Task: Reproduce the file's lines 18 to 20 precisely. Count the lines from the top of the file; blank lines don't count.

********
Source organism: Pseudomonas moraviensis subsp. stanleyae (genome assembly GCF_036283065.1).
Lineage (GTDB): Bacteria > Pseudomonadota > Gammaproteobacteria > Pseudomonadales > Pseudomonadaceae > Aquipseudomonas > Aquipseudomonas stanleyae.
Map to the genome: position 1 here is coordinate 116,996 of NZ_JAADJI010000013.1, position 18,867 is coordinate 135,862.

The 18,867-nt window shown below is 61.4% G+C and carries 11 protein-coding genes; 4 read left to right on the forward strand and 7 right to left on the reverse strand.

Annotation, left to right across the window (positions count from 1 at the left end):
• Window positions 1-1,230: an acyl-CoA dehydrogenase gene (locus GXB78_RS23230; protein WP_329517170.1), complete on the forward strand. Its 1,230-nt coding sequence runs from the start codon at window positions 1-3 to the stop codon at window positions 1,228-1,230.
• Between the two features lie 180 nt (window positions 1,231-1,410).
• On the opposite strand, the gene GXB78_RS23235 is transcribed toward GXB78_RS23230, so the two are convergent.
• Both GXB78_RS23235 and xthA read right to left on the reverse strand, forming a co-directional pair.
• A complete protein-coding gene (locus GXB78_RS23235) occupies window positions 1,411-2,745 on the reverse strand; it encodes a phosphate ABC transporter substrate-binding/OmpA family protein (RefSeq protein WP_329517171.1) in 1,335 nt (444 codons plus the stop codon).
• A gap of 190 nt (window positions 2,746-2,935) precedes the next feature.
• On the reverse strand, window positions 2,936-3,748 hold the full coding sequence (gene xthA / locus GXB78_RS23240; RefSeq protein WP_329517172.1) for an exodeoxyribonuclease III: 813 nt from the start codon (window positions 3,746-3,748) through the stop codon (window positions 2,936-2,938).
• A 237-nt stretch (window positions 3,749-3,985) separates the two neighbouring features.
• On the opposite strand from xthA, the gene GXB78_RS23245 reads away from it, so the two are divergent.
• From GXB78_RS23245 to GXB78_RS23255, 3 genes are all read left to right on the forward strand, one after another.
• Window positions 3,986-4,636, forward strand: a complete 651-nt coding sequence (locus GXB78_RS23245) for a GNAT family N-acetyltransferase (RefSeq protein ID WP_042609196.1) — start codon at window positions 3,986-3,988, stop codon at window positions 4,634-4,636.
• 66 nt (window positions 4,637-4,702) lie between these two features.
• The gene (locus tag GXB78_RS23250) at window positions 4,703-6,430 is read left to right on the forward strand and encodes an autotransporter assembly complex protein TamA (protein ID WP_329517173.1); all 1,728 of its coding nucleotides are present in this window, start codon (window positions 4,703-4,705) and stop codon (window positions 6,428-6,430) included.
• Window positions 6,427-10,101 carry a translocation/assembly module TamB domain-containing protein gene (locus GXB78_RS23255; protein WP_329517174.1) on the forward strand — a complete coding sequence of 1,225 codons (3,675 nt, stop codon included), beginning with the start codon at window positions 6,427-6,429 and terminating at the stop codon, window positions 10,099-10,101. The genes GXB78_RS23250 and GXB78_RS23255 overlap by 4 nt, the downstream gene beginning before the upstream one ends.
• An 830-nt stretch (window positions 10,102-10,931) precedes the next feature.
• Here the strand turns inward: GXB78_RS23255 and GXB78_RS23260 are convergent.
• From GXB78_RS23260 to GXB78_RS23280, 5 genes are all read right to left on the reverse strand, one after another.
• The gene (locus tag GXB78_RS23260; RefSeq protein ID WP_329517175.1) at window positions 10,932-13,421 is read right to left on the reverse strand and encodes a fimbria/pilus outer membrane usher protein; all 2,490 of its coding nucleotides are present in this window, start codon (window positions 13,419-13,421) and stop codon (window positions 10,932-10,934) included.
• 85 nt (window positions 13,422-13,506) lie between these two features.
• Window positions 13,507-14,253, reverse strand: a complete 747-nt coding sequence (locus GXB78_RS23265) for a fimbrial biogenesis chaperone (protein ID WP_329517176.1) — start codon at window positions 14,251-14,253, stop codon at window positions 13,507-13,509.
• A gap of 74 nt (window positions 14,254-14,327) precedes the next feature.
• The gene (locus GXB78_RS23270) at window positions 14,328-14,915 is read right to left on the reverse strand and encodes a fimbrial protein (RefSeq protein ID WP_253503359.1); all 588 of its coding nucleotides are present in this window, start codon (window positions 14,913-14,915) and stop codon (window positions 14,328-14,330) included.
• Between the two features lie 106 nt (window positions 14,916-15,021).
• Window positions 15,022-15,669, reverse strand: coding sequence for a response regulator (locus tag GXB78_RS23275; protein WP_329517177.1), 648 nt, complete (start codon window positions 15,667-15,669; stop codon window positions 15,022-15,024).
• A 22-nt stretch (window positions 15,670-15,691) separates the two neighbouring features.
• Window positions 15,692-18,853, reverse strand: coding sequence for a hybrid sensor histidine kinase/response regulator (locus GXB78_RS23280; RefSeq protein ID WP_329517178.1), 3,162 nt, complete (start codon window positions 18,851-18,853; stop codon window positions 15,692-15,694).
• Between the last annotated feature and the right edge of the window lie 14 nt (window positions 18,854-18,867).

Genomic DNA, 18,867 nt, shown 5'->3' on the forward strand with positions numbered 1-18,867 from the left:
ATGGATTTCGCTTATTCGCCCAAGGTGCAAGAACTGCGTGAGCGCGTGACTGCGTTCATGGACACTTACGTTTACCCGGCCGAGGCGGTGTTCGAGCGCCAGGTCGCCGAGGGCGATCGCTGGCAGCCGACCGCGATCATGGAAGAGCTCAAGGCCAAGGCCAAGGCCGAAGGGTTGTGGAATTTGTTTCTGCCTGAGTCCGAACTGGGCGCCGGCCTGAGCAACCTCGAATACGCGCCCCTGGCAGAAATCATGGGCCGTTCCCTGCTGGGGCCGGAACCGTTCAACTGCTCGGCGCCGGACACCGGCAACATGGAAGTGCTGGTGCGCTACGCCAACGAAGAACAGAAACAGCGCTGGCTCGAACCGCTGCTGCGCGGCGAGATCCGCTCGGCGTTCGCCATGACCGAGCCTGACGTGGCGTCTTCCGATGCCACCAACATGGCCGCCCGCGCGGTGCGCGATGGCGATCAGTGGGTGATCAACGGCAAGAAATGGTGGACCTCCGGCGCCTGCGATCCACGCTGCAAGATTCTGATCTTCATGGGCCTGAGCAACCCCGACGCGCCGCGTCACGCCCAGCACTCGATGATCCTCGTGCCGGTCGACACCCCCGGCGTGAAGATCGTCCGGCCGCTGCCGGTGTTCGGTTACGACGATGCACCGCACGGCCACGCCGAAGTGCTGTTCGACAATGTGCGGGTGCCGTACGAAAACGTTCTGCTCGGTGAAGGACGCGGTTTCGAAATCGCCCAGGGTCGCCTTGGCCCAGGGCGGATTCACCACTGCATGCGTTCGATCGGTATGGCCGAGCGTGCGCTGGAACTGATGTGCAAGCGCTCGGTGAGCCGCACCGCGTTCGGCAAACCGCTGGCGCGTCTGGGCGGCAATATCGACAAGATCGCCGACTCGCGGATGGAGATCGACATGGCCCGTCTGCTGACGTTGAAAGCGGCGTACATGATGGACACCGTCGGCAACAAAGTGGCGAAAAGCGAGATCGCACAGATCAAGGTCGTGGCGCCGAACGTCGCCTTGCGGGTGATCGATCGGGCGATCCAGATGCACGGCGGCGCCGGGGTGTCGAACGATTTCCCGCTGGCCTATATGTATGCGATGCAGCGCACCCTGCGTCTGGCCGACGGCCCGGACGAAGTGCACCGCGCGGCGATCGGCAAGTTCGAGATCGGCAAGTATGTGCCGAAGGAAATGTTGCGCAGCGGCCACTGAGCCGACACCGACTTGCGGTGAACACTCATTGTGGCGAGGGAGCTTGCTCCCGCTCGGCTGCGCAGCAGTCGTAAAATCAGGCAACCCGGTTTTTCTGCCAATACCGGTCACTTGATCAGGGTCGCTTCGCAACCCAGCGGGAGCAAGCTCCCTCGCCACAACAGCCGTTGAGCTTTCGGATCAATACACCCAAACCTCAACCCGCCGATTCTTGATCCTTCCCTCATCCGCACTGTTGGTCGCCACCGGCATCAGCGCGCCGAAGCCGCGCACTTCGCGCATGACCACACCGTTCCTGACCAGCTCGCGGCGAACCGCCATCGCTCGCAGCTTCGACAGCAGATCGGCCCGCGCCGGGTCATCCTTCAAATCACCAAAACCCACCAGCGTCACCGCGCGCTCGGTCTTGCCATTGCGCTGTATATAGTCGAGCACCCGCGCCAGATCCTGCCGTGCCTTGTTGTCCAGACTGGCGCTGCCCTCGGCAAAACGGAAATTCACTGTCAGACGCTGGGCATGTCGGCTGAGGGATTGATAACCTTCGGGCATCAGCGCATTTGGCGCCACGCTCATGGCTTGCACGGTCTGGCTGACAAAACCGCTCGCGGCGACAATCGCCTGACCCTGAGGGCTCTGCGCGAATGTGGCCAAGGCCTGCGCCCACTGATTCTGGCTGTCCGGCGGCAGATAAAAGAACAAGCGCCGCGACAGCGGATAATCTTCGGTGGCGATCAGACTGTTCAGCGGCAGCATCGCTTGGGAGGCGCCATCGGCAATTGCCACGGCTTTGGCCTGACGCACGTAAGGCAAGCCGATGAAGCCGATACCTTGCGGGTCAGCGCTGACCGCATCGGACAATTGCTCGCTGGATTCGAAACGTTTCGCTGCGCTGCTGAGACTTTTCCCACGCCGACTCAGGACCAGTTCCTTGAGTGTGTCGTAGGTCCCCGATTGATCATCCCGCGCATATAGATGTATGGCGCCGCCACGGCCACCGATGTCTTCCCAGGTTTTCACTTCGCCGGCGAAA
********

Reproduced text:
• The gene (locus tag GXB78_RS23250) at window positions 4,703-6,430 is read left to right on the forward strand and encodes an autotransporter assembly complex protein TamA (protein ID WP_329517173.1); all 1,728 of its coding nucleotides are present in this window, start codon (window positions 4,703-4,705) and stop codon (window positions 6,428-6,430) included.
• Window positions 6,427-10,101 carry a translocation/assembly module TamB domain-containing protein gene (locus GXB78_RS23255; protein WP_329517174.1) on the forward strand — a complete coding sequence of 1,225 codons (3,675 nt, stop codon included), beginning with the start codon at window positions 6,427-6,429 and terminating at the stop codon, window positions 10,099-10,101. The genes GXB78_RS23250 and GXB78_RS23255 overlap by 4 nt, the downstream gene beginning before the upstream one ends.
• An 830-nt stretch (window positions 10,102-10,931) precedes the next feature.